What is contact dermatitis?
Contact dermatitis is an eczematous skin reaction caused by direct and usually repeated exposure to harmful objects or chemicals. Dependent on the point of contact, it can occur anywhere on the body including mucous membranes. It is typically characterized by itching papules or vesicles but may vary from slight hyperkeratosis (thickening of the outermost horny layer) and small fissures to extensive redness, swelling and oozing. A histopathological examination of a biopsy shows an acute inflammation in the outermost layers of the dermis with involvement of the epidermis. Only superficial parts of the skin are thus involved, and healing is complete with no residual scars. The main pathogenetic mechanisms are damage to the skin barrier and/or immunological reactions.
There are four different forms of contact dermatitis:
Irritant contact dermatitis
Irritant contact dermatitis with synonyms toxic, traumiterative or housewifes eczema and non-allergic contact dermatitis is the most common variant with a point prevalence of 1-2 % in the healthy population. Localized almost exclusively to the hands it occurs most frequently in 'wet work' occupations such as hairdressers, health care personnel, cleaners, cooks and caterers. Contactants are detergents and surfactants, acid and alkaline solutions, organic solvents, sometimes even water. The deleterious effect of these agents is the removal of the fat emulsion on the skin surface, a damage to the function of the epidermal skin barrier, and a removal of the water- binding substances of the horny layer. A single exposure is usually harmless but by repetition can be destructive. The damage can be documented by an increased epidermal water loss.
The clinical consequences are desiccation, scaling and fissuring, progressing to eczematous dermatitis. Promoting factors for the development of this type of contact dermatitis are individual, such as the presence of an atopic constitution, thickness of the horny layer, a previously damaged skin barrier etc, physicochemical, such as type of contact with the agent, concentration and pH of the offending material, solubility of the substance etc, and environmental, such as room temperature and humidity.
Diagnostic tests have not been developed, and a biopsy for histopathology is not contributary. The diagnosis is clinical, often by exclusion. A frequent complication is contact allergy. The best therapy is prohylaxis, i.e. avoidance of harmful contacts including a change of living pattern, and frequent use of moisturizing creams. The healing period is often protracted.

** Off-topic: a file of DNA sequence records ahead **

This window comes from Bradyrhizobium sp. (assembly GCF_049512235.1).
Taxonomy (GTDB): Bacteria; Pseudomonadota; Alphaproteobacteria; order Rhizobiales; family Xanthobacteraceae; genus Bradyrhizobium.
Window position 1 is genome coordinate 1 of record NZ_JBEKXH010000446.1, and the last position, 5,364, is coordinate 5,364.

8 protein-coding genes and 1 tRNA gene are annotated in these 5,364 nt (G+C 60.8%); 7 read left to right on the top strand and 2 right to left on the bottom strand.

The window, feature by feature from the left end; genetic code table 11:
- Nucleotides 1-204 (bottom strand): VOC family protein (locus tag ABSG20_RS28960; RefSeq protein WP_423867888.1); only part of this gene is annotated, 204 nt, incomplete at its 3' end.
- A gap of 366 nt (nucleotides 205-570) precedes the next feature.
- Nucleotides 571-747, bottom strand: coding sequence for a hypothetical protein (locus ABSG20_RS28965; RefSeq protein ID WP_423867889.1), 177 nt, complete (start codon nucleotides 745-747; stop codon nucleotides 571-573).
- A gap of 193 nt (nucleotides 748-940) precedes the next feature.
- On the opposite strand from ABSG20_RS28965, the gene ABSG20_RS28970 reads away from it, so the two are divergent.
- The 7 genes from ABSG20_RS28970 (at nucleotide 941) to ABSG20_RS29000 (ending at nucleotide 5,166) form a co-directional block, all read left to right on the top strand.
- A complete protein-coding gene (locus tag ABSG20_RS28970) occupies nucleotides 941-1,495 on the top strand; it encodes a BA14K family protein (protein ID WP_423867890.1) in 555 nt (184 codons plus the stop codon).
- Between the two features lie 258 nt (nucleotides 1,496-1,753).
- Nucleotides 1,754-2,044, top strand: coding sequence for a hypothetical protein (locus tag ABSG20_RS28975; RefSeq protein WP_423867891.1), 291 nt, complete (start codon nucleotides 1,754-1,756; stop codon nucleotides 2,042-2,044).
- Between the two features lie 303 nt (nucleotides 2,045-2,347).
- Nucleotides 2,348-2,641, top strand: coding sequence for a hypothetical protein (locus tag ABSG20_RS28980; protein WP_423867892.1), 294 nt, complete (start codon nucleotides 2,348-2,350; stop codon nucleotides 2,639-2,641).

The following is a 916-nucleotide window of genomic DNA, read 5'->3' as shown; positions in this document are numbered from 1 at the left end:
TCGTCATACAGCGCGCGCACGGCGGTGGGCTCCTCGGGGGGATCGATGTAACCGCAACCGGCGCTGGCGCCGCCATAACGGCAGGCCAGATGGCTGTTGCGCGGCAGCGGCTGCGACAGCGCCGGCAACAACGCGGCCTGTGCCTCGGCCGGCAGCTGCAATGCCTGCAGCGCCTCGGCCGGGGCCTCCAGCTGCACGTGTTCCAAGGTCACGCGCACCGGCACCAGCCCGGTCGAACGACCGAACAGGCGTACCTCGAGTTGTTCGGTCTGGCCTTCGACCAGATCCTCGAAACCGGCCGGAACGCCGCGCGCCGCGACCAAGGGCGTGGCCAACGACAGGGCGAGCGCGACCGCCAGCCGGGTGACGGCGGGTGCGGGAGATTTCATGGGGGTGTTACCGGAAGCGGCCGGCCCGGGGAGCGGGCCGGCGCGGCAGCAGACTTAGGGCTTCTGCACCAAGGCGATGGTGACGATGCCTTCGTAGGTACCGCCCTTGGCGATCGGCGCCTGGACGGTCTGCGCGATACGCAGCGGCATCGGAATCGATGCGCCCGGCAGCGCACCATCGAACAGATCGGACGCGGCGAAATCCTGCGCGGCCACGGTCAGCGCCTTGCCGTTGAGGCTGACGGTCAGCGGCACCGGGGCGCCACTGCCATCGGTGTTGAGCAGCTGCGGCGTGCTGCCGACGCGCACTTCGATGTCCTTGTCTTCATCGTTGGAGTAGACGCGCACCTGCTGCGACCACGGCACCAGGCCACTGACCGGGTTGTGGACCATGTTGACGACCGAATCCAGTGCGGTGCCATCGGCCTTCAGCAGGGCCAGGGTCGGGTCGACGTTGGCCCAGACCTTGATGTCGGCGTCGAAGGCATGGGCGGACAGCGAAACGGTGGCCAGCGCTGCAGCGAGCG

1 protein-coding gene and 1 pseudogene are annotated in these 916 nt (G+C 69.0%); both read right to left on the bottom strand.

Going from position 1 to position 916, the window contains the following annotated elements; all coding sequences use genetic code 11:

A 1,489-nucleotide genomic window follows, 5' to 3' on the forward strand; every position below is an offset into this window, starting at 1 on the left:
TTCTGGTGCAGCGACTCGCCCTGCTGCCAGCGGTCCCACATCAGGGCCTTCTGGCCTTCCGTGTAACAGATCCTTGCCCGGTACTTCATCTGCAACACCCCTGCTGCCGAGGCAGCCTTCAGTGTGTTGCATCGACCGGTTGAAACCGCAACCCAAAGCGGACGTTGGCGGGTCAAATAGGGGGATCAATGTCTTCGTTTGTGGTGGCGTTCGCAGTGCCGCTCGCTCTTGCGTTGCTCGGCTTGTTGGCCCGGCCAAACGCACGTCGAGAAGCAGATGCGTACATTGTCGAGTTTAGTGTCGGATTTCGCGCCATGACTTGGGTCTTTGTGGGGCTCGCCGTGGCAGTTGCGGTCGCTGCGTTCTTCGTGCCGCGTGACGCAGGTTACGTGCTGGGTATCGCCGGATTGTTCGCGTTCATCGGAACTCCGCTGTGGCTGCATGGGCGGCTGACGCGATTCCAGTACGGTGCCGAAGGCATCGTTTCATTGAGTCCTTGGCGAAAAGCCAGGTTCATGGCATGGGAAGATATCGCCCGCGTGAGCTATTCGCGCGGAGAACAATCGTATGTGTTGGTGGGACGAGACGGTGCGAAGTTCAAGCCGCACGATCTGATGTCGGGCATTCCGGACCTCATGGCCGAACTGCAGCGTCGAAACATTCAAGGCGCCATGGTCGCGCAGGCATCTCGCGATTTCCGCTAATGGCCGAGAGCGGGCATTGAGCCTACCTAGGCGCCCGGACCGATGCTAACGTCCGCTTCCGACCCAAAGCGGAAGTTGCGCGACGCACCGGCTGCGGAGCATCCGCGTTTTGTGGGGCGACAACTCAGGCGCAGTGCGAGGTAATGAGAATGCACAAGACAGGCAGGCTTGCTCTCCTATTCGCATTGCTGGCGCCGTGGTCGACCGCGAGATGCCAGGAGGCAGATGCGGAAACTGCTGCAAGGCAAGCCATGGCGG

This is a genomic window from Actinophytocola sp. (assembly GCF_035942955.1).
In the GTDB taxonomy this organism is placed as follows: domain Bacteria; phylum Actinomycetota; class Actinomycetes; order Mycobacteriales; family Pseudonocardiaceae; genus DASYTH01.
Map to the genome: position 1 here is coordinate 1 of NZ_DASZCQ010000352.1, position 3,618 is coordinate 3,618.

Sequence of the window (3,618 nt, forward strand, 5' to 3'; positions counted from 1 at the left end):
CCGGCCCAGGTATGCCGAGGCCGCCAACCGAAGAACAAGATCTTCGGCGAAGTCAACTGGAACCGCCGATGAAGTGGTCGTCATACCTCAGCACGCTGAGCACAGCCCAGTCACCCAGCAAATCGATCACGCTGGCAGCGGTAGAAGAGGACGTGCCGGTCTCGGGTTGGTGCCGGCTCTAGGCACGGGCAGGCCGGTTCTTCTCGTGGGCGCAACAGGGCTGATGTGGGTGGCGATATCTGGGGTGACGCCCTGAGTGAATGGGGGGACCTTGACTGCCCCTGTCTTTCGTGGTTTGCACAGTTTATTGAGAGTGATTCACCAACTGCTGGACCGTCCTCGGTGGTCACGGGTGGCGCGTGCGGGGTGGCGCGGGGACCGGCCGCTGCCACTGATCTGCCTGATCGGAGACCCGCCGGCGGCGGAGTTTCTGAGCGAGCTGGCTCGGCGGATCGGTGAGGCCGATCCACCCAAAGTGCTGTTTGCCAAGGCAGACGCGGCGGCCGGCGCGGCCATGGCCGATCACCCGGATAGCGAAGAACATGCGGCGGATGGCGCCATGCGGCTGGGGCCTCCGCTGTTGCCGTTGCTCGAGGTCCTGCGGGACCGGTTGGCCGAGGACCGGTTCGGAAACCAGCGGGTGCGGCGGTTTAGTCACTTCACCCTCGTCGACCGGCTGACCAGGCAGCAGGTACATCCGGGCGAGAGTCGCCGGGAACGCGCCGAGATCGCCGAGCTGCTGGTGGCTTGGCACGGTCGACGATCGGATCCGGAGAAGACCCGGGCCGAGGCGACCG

Allergic contact dermatitis
Allergic contact dermatitis is the clinical expression of contact allergy. This type of hypersensitivity is always acquired and may develop anytime during life. The allergy-inducting agents or antigens are low-molecular weight so-called haptens, e.g. inorganic or organic salts, ionized metals etc. Soluble haptens penetrate the skin surface, are coupled to epidermal proteins to form complete antigens, and then transported by Langerhans cells through lymphatic vessels to regional lymph nodes. Here immunocompetent lymphocytes are stimulated to clonal proliferation so that cytotoxic and memory T lymphocytes are formed and circulated. In man, this induction process to sensitization (the subject now being allergic) takes a minmum of ten days. Contrary to other allergic diseases, e.g. asthma or hay-fever allergic contact dermatitis is cell-mediated (type 4 allergy) and not mediated by circulating antibodies.
Common contact allergens are metals (nickel, chromium, cobalt, gold), fragrances (perfume chemicals), colophony resin, rubber chemicals, topical drugs (neomycin, corticosteroids), preservatives, plastic chemicals (acrylates, epoxy resins), dyes, formaldehyde, plants etc. In a patient with an established contact allergy the interval between skin contact and the following eruption of dermatitis is longer than in cases of antibody-mediated allergies, viz. a matter of hours/days (delayed allergy). This efferent link involves aggregation of specific T lymphocytes at the site of cutaneous exposure to the antigen and release of biologically active cytokines resulting in clinical disease.